Wednesday, November 16, 2005

It was the first snow of the season . . .

. . . and that's always an important milestone, even if all we got today were a few light flurries. Thankfully it hasn't gotten so cold that I have to de-ice the car before going to Windsor in the morning, but as of today I'm wearing my cords and my winter coat. As part of my ministry at the Windsor Refugee Office I attended a forum this afternoon on human trafficking. Recognizing that trafficking is a serious human rights issue locally as well as globally, the WRO and a number of other NGO's in Windsor have come together to form the Windsor-Essex Committee Against the Trafficking of Women and Children. The Committee's efforts to sensitize local law enforcement and policymakers to the problem of trafficking are carried out in part by means like today's forum, at which experts spoke about anti-trafficking efforts elsewhere in Canada and in the United States. It's important to note that these local efforts are linked to a larger campaign by the Canadian Council for Refugees to enact federal anti-trafficking legislation in Canada and to support more effective outreach to trafficking victims. The Sisters of the Holy Names, some of whom I've gotten to know through the WRO, are also seeking to raise awareness of the issue.

Working for and with various human rights and social service organizations, I've run into the issue of human trafficking again and again. I first learned about trafficking as a law student interning for a DC-based NGO now known as Global Rights. I didn't work directly on trafficking issues while I was at Global Rights, but I became aware of the problem through various anti-trafficking initiatives sponsored by the organization. This past spring, I began my Short Experiment at Catholic Charities just as that group and other social service providers in the San Francisco Bay Area were beginning to put together a coordinated response to the problem of human trafficking. My contribution to this response was fairly limited - I helped out a little on some grant proposals - but I suppose I can still say I was present at the creation of something good and important. And now at the WRO I find myself confronting trafficking yet again.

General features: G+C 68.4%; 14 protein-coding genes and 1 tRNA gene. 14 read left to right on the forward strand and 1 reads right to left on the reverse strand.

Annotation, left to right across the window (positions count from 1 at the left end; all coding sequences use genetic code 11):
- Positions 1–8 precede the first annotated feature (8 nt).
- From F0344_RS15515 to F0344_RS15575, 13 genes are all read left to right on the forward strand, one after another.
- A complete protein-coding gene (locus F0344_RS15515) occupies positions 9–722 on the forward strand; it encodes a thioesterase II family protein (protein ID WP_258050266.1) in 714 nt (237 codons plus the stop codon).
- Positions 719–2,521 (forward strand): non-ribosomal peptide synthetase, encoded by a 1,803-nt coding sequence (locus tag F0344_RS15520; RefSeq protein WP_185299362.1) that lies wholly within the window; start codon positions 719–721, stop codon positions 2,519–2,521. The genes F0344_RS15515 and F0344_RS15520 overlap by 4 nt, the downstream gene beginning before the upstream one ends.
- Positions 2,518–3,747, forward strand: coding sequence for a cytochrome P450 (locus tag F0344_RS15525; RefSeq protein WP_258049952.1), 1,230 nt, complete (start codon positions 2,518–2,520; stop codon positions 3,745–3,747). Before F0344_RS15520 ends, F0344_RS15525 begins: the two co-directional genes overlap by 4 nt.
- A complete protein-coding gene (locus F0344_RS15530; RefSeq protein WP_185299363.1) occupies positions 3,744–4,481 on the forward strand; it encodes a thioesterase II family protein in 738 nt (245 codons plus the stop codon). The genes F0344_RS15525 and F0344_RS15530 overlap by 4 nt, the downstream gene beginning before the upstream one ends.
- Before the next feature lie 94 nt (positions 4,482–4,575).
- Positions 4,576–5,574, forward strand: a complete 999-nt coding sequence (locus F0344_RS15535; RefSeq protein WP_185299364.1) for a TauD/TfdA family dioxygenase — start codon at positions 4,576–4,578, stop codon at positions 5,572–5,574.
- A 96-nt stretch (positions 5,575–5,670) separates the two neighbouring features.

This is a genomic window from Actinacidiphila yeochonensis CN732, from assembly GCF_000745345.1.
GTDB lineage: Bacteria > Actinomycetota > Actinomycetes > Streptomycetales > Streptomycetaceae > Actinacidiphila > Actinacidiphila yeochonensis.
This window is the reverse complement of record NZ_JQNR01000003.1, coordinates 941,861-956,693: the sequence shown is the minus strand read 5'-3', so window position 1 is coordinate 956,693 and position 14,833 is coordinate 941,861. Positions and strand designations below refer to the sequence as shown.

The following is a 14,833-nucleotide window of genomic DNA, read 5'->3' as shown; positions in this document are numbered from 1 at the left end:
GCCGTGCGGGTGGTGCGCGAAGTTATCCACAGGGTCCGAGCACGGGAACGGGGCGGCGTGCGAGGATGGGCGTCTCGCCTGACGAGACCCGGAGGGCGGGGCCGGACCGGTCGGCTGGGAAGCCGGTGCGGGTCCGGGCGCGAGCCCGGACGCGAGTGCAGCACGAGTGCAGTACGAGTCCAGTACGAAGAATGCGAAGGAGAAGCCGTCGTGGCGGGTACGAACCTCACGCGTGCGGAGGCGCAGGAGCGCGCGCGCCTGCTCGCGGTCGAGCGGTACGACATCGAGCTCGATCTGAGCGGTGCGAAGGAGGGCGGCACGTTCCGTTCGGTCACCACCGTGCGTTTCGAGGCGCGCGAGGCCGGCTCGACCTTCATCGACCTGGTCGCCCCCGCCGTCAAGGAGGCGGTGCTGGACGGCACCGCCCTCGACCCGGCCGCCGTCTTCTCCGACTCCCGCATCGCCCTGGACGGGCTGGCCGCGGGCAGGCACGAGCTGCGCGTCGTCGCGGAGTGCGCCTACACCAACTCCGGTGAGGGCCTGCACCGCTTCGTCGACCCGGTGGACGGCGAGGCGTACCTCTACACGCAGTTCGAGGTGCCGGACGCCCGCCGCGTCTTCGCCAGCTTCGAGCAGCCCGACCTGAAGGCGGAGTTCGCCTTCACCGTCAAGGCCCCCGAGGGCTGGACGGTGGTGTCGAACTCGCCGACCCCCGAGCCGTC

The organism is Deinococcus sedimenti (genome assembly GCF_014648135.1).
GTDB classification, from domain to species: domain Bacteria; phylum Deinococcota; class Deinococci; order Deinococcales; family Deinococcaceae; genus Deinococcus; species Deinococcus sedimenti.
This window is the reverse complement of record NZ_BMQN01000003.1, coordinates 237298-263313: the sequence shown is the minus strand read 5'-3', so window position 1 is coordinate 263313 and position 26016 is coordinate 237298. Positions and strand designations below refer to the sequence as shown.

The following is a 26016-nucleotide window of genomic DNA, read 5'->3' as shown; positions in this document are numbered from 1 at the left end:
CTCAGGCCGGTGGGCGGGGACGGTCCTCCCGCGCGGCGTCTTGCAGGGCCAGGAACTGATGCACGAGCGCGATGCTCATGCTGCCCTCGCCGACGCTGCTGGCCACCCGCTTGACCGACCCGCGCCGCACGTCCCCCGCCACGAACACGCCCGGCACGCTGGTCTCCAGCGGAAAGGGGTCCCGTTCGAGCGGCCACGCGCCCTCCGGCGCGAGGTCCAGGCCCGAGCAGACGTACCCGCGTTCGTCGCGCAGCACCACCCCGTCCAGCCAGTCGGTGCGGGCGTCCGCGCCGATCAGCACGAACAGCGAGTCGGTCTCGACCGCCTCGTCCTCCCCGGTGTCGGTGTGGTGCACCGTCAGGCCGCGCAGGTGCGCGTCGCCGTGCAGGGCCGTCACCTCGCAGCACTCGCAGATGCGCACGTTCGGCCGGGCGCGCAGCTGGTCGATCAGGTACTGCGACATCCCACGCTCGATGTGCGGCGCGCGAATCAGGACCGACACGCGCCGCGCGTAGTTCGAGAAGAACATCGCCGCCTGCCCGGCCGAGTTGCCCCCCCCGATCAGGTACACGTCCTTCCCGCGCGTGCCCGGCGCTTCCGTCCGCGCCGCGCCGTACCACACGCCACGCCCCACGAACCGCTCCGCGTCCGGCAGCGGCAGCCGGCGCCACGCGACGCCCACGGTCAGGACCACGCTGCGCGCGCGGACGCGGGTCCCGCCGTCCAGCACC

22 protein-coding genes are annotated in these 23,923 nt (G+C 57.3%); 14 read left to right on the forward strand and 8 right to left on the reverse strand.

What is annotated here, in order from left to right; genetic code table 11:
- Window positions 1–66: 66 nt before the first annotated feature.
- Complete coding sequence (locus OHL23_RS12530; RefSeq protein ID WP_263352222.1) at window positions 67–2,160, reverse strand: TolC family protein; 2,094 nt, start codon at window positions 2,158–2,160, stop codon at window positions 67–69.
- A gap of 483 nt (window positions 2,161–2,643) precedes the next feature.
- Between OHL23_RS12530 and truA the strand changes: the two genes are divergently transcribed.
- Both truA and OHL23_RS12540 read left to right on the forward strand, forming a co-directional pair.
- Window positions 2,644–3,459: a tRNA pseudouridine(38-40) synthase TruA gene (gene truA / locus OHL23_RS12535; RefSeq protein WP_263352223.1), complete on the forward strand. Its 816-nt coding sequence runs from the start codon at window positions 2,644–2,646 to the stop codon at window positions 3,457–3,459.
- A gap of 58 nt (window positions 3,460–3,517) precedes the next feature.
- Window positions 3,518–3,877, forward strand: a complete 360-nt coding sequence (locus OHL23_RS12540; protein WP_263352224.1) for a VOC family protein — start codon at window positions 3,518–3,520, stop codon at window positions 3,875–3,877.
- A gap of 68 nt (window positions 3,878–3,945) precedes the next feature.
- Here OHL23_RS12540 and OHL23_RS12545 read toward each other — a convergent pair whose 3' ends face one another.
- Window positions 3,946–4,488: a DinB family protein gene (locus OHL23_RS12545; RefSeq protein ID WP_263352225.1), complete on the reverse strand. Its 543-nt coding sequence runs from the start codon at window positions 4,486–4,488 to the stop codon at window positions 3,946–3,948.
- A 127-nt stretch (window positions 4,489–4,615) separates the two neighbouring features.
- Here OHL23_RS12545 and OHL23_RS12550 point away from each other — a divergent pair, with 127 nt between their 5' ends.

As a Jesuit novice, I see my humble contribution to various efforts to end the trafficking of women and children and to assist trafficking victims as very much in line with the Society's mission today. GC34's Decree 14, "Jesuits and the Situation of Women in Church and Civil Society," calls on Jesuits to support "movements which oppose the exploitation of women and encourage their entry into political and social life," and anti-trafficking initiatives certainly meet these criteria. At the same time, the fact that I've run into the trafficking issue in three separate jobs in three very different parts of North America just goes to show how widespread the problem is. I think I'm doing my bit, and I encourage you to do yours. AMDG.


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